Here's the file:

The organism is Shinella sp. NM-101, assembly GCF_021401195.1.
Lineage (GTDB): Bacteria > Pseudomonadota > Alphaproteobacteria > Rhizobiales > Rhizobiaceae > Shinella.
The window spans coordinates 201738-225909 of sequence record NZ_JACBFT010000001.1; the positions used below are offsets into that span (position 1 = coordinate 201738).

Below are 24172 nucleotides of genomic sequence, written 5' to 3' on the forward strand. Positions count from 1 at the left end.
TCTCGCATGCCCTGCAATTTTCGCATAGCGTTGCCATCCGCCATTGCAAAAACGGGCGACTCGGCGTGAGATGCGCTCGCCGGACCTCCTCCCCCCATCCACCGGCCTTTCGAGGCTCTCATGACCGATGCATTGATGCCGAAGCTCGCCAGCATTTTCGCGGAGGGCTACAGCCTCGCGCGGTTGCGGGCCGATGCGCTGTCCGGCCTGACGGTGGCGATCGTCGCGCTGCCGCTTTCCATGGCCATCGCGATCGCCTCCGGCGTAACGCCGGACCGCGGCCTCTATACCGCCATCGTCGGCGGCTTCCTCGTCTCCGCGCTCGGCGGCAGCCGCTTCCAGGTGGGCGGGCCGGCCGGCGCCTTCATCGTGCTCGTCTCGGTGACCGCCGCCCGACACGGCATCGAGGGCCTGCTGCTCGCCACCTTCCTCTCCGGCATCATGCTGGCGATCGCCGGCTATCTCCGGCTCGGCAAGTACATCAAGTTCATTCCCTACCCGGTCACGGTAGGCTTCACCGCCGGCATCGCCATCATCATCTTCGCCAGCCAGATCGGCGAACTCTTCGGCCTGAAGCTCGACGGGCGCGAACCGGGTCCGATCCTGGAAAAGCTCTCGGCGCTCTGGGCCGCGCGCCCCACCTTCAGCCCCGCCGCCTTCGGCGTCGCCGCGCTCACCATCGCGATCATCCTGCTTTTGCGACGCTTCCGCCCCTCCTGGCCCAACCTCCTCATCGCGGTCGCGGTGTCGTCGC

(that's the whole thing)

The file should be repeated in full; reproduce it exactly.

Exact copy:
The organism is Shinella sp. NM-101, assembly GCF_021401195.1.
Lineage (GTDB): Bacteria > Pseudomonadota > Alphaproteobacteria > Rhizobiales > Rhizobiaceae > Shinella.
The window spans coordinates 201738-225909 of sequence record NZ_JACBFT010000001.1; the positions used below are offsets into that span (position 1 = coordinate 201738).

Below are 24172 nucleotides of genomic sequence, written 5' to 3' on the forward strand. Positions count from 1 at the left end.
TCTCGCATGCCCTGCAATTTTCGCATAGCGTTGCCATCCGCCATTGCAAAAACGGGCGACTCGGCGTGAGATGCGCTCGCCGGACCTCCTCCCCCCATCCACCGGCCTTTCGAGGCTCTCATGACCGATGCATTGATGCCGAAGCTCGCCAGCATTTTCGCGGAGGGCTACAGCCTCGCGCGGTTGCGGGCCGATGCGCTGTCCGGCCTGACGGTGGCGATCGTCGCGCTGCCGCTTTCCATGGCCATCGCGATCGCCTCCGGCGTAACGCCGGACCGCGGCCTCTATACCGCCATCGTCGGCGGCTTCCTCGTCTCCGCGCTCGGCGGCAGCCGCTTCCAGGTGGGCGGGCCGGCCGGCGCCTTCATCGTGCTCGTCTCGGTGACCGCCGCCCGACACGGCATCGAGGGCCTGCTGCTCGCCACCTTCCTCTCCGGCATCATGCTGGCGATCGCCGGCTATCTCCGGCTCGGCAAGTACATCAAGTTCATTCCCTACCCGGTCACGGTAGGCTTCACCGCCGGCATCGCCATCATCATCTTCGCCAGCCAGATCGGCGAACTCTTCGGCCTGAAGCTCGACGGGCGCGAACCGGGTCCGATCCTGGAAAAGCTCTCGGCGCTCTGGGCCGCGCGCCCCACCTTCAGCCCCGCCGCCTTCGGCGTCGCCGCGCTCACCATCGCGATCATCCTGCTTTTGCGACGCTTCCGCCCCTCCTGGCCCAACCTCCTCATCGCGGTCGCGGTGTCGTCGC